Hockey Night's Take 5

HNIC's senior online reporter Tim Wharnsby dishes out the latest news, buzz and inside information in the hockey world, including Luc Robitaille's unsung backer, uncertainty surrounding Jean Sebastien Giguere, and a bonus trivia question.

HNIC's senior online reporter Tim Wharnsby dishes out the latest news, buzz and inside information in the hockey world.

1. Robitaille had Smart start

In his induction speech at the Hockey Hall of Fame, Luc Robitaille thanked the late Alex Smart for believing in him. Smart was an Ottawa-based scout for the Los Angeles Kings who pestered general manager Rogie Vachon to take a chance on Robitaille in the ninth round of the 1984 NHL entry draft.

Smart, who passed away at age 76 in 2005, was quite a player himself. Born in Brandon, Man., he moved to Montreal to play for the Verdun Maple Leafs and Montreal Sr. Canadiens. Smart was promoted to the NHL's Montreal Canadiens on Jan. 14, 1943, and became the first NHLer to score a hat trick in his first game. Only two players have matched the rare feat since: Real Cloutier for the Quebec Nordiques 30 years ago and Fabian Brunnstrom last season. Smart only played eight games for the Canadiens that season and that was it for his time in the NHL. But he scored five times before moving back to senior hockey. He later helped the Ottawa Senators win the 1948-49 Allan Cup.

2. Giguere to force hand?

Interesting dilemma for Anaheim general manager Bob Murray with his goaltending tandem of Jean-Sebastien Giguere and Jonas Hiller. The 27-year-old Hiller is eligible to become an unrestricted free agent on July 1. The 32-year-old Giguere is under contract until the end of next season with a $6-million salary and has a no-trade clause. To complicate matters, Giguere is close to returning to action after recovering from a groin injury and he told the Los Angeles News on Monday, "I'd rather retire than be a backup goalie."

3. Ovechkin skating, not talking

A few days after stating that he would be out four-to-five weeks with a strain near his left shoulder (he later said he was just joking), Washington superstar Alex Ovechkin now is hoping for a possible return to action in a week. He skated on Monday pain free and used his stick, although he only took a few light shots. When he took to the ice last week, he stopped using his stick midway through his skate. The Capitals have gone 2-1-0 in the three games without Ovechkin.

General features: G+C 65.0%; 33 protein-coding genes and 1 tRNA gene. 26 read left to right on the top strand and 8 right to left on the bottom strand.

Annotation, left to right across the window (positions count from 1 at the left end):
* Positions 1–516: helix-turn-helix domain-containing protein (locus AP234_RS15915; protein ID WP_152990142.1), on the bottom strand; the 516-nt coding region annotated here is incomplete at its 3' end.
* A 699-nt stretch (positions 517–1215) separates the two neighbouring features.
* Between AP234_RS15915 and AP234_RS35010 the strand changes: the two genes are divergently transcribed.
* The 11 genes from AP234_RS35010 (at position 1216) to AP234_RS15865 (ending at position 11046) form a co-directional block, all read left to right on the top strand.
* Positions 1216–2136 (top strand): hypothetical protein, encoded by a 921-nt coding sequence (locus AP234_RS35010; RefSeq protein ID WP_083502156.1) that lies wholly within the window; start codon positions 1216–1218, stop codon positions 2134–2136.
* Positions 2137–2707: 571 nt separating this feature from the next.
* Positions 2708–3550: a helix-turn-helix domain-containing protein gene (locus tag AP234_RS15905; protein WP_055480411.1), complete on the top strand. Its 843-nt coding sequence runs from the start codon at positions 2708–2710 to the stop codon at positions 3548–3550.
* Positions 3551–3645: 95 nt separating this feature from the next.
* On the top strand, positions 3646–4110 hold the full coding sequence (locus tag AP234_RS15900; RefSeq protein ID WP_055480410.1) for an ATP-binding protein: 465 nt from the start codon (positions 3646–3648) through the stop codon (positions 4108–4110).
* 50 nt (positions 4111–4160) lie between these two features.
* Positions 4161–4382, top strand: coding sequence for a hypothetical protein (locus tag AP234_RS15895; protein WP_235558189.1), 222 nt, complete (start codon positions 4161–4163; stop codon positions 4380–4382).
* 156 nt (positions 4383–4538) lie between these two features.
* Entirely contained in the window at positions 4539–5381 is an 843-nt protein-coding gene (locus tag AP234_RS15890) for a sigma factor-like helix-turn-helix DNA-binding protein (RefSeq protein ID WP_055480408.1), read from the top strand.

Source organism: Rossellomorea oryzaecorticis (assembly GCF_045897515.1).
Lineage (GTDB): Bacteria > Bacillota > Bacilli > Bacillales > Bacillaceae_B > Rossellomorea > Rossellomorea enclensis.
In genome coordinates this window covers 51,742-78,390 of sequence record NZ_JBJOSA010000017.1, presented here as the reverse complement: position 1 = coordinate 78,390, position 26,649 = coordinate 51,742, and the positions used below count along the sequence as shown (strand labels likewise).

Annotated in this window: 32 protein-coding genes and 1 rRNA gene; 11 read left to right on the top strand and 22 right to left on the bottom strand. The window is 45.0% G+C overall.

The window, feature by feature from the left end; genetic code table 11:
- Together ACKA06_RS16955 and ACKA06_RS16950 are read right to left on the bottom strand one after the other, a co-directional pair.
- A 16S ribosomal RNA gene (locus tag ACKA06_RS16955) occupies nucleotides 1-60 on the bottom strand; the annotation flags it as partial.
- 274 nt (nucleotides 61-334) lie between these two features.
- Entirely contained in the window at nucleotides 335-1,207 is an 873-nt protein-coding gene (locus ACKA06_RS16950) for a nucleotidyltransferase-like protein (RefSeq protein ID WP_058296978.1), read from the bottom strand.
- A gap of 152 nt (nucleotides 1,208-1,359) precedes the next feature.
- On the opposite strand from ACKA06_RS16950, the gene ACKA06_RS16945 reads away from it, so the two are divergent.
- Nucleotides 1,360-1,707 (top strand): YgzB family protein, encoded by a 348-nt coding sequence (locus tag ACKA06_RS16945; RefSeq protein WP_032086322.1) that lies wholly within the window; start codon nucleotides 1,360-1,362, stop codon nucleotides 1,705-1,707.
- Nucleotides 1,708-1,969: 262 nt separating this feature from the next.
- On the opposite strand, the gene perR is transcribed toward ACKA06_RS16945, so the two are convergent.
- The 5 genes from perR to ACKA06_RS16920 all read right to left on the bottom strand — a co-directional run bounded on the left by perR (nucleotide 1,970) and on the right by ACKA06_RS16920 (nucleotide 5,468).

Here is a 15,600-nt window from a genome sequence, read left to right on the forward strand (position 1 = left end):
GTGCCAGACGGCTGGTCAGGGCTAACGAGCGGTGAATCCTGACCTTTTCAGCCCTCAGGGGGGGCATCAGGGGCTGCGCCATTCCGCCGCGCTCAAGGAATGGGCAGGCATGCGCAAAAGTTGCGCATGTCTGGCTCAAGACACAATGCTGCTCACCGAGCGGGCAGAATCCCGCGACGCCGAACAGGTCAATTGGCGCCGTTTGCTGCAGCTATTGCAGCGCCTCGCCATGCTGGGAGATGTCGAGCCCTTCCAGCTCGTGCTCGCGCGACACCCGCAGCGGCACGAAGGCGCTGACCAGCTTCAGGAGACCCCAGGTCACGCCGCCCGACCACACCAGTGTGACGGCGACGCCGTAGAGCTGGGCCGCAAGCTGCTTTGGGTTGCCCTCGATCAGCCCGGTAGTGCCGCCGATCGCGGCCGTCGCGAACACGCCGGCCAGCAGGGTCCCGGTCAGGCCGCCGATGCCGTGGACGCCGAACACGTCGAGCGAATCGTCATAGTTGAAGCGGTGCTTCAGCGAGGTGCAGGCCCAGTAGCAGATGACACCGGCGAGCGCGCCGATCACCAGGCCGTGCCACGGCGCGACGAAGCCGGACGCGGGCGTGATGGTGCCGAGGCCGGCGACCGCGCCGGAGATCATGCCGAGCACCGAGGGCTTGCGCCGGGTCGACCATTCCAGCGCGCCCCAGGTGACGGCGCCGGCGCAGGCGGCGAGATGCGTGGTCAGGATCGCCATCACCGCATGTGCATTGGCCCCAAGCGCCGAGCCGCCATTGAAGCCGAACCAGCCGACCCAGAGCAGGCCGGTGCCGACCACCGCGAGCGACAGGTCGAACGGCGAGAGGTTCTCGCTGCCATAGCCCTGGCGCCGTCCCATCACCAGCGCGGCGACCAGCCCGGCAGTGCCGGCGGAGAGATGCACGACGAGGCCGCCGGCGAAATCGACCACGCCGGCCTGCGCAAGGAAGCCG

4. Triple Gold Club trivia question: How many can you name?

There are 22 members of the Triple Gold Club, players who have won Olympic gold, world championship gold and the Stanley Cup in a career. They will be honoured at the Vancouver Olympics in a ceremony at the Molson Canadian Hockey House on Feb. 22. How many of these players can you name? See the answers below.

5. Legace full circle

Netminder Manny Legace was selected in the eighth round by the Hartford Whalers, six months after he led Canada to world junior gold with a brilliant performance in 1993. But he never played for the Whalers-Hurricanes franchise before moving on after a lengthy stint in the minors. After stops with the Kings, Red Wings and Blues, now the 36-year-old Legace’s career comes full circle. He’s back with the Hurricanes to help out in the absence of Cam Ward, who will be out a month with a leg injury.

Question: Who are the 22 members of the Triple Gold Club?

Answer: Swedes Tomas Jonsson, Hakan Loob and Mats Naslund became the first three into the Triple Gold Club, when they won gold at the 1994 Lillehammer Olympics.

The rest of the list, and the year they became a member:

Valeri Kamensky (Russia, 1996), Alexei Gusarov (Russia, 1996), Peter Forsberg (Sweden, 1996), Vyacheslav Fetisov (Russia, 1997), Igor Larionov (Russia, 1997), Alexander Mogilny (Russia, 2000), Vladimir Malakhov (Russia, 2000), Rob Blake (Canada, 2002), Joe Sakic (Canada, 2002), Brendan Shanahan (Canada, 2002), Scott Niedermayer (Canada, 2004), Jaromir Jagr (Czech Republic, 2005), Jiri Slegr (Czech Republic, 2005), Nicklas Lidstrom (Sweden, 2006), Fredrik Modin (Sweden, 2006), Chris Pronger (Canada, 2007), Niklas Kronwall (Sweden, 2008), Henrik Zetterberg (Sweden, 2008), Mikael Samuelsson (Sweden, 2008).